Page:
From 24-28 March 2011 I was with my wife Pauline in Tirana for a conference of the Hizmet movement also known as the Fethullah Gülen network for education, social emancipation and interreligious harmony. In various short stories I will record some impressions of this most interesting and revealing trip.
On Sunday 27 March we were, in a group of some 12 congress participants who would stay at least one day longer, taken to the harbour town Dürress and the beautiful old town of Berat, located in the south at a place where a river narrows and the two sides come together in a quite small valley with steep high walls on each side.
Our lovely guide that day was Birol Inaltekin, Principal of the Turgut Özal Memorial International School of Tirana. Birol is born in Istanbul, served as school teacher in Georgia and Macedonia. He married a wife from Kirgyzia. The couple has three boys who also joined us on the trip. First some pictures of the Inaltekin family:
The absolute top of this day was the old town of Berati, already mentioned in 216 BCE as Antipatrea. In 200 BCE the Romans called it Albanorum Oppidum because of the white colour of its stones. It has very old manuscripts, some with rich golden and silver illustrations. For some time it was a kingdom of its own, it was ruled by the Bulgaroians and since 1455 by the Ottomans. The West side of the old town is still mostly Christian, the East side is mixed with a Muslim quarter down, close to the river, but uphill the old town is mostly Christian. The museum with some nice icons from the 16th century by its most famous painter, Onufri.The guidebook listed some 17 churches and some ruins of mosques and the palace of the Turkish Pasha. In 2005 Berat has been listed as a world heritage site by Unesco.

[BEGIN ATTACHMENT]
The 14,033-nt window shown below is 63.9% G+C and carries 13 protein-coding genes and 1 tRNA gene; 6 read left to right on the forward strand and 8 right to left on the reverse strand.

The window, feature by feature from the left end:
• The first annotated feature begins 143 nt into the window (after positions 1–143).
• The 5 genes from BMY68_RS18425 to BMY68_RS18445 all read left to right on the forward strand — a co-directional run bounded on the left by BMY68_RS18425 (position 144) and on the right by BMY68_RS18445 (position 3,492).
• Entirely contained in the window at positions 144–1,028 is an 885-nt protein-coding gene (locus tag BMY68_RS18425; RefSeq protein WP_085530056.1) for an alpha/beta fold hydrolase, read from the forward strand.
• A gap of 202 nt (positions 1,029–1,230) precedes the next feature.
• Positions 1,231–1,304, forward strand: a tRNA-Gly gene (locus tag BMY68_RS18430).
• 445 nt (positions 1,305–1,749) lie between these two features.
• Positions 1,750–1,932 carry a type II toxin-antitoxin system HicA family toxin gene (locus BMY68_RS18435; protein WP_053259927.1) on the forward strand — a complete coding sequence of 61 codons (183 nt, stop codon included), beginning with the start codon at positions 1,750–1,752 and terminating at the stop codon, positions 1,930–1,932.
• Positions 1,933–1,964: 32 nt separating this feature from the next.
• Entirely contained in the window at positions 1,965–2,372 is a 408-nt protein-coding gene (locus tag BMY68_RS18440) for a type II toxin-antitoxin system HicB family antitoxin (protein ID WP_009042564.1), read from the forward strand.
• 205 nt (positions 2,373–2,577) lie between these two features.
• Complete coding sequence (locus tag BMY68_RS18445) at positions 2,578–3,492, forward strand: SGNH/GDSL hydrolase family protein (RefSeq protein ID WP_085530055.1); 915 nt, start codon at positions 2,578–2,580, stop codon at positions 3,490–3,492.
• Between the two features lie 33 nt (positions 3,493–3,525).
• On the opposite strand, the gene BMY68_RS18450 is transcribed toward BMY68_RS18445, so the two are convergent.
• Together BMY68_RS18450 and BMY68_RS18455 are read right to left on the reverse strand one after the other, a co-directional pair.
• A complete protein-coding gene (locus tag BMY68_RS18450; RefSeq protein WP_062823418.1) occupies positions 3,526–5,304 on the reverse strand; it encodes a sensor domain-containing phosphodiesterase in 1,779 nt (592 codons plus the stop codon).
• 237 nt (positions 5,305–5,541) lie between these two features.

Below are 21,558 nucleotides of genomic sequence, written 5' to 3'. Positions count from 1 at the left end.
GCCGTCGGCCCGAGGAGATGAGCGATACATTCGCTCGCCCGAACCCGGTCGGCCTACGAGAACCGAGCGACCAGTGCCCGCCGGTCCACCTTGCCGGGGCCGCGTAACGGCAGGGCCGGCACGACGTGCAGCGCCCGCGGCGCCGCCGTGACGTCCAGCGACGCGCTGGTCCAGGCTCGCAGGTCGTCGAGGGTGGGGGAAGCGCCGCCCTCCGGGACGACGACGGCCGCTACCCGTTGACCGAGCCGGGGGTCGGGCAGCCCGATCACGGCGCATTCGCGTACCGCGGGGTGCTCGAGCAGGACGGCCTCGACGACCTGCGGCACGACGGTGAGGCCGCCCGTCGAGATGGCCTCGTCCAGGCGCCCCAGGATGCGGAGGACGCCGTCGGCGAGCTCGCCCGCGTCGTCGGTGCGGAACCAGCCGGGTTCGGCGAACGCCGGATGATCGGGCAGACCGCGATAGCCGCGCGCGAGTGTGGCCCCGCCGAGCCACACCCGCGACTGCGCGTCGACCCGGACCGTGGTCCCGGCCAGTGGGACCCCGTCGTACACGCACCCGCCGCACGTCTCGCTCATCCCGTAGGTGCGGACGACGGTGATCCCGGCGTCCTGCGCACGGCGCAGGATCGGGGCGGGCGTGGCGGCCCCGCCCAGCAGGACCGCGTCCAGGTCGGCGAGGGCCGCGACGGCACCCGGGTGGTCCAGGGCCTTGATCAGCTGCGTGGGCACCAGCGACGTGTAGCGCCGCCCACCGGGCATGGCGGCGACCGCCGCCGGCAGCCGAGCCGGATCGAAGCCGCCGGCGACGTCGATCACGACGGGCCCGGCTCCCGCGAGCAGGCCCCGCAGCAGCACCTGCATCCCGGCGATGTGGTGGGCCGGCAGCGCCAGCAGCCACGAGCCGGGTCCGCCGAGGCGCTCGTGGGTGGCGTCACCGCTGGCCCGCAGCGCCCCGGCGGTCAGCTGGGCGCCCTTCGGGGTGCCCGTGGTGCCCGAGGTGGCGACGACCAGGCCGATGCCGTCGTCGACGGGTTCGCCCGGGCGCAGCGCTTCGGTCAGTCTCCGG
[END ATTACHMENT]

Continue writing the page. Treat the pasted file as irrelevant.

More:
This is the dormitory of a tèkè, so it looks like the dormitory of a pesantren in Indonesia, beautifully restored in the lower part of East Berat.
I asked several people in this town about this new building: a mosque? an orthodox church? Some suggested that it would become a grand church plus mosque, side by side. Birol suggested that it would become an orthodox university, or a common private university owned by an Orthodox, but it might be a Muslim as well. Things can be easily combined, until now at least!
Above a rare picture of Mrs and Mr Steenbrink together in front of the former Cathedral of Berat, now the Museum.
Well, let us conclude with the statue of big and great Constantine and a quote from Fethullah Gülen, according to Greg Barton:
State Islam – ‘Lausanian Islam’ - a product of the philosophy behind Turkey’s revolution
‘State Islam’ in Turkey was based on the conviction that the state was able to control religion – that it could shape and direct religious practice and belief through the application of law and institutions.
This meant that the state felt that it needed to maintain control over religious expression in the public sphere. This is accepted as a fact by Fethullah Gülen. He does not try or even hope to establish a totalitarian state where religion or religious leaders should control all aspect of political, social and individual life.